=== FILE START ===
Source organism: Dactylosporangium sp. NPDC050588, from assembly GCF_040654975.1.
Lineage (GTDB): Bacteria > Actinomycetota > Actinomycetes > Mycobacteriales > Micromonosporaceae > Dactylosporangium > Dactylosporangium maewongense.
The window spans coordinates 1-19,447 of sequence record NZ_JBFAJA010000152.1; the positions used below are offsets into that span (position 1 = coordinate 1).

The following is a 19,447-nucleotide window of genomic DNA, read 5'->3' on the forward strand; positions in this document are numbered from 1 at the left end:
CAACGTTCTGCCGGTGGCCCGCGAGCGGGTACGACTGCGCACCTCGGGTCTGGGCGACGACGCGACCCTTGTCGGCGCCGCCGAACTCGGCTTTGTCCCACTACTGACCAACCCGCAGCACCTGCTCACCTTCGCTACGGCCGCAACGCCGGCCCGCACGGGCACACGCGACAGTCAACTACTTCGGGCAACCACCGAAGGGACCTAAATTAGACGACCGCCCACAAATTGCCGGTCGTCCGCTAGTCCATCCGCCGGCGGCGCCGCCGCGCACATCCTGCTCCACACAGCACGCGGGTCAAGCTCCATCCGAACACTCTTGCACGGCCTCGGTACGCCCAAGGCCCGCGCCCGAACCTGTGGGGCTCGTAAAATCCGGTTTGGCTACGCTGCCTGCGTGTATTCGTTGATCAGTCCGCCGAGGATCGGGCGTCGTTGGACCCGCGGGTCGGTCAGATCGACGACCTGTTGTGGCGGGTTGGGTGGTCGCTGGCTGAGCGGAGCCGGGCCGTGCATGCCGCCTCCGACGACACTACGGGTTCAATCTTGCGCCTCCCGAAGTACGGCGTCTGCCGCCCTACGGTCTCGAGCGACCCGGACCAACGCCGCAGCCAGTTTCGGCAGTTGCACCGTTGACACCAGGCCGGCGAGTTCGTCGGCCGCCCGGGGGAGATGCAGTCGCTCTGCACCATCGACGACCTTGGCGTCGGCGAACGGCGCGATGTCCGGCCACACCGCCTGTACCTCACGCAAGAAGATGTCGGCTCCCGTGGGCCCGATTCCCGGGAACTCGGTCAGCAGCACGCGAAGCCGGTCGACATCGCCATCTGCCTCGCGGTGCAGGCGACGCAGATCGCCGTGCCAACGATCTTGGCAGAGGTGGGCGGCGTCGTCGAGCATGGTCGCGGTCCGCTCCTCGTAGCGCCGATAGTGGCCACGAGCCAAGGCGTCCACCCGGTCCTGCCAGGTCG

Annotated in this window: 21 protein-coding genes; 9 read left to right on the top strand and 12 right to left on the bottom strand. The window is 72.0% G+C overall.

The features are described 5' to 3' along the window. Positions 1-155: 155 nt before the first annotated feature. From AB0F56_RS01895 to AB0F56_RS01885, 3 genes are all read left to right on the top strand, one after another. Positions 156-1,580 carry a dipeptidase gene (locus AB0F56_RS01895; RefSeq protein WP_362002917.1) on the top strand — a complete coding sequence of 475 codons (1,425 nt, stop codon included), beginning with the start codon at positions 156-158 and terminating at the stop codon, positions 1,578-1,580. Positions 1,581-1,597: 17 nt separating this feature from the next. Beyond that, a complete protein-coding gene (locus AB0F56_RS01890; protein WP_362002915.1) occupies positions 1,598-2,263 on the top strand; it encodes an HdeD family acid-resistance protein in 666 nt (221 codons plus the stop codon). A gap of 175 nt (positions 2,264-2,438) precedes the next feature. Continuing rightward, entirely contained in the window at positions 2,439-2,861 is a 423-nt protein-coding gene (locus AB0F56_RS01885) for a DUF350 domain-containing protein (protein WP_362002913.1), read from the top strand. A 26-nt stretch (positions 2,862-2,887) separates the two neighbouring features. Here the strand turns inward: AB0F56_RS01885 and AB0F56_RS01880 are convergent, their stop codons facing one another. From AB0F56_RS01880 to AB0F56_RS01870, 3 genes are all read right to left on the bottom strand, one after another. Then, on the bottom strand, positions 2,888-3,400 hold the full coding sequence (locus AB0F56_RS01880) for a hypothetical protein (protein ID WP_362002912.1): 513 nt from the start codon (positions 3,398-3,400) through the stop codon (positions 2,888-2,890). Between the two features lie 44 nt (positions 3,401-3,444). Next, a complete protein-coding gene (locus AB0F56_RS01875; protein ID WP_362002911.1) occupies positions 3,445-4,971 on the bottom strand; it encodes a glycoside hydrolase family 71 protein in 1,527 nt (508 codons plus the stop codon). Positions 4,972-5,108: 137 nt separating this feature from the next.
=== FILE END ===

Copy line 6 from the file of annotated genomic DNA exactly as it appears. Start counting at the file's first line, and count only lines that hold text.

Annotated in this window: 21 protein-coding genes; 9 read left to right on the top strand and 12 right to left on the bottom strand. The window is 72.0% G+C overall.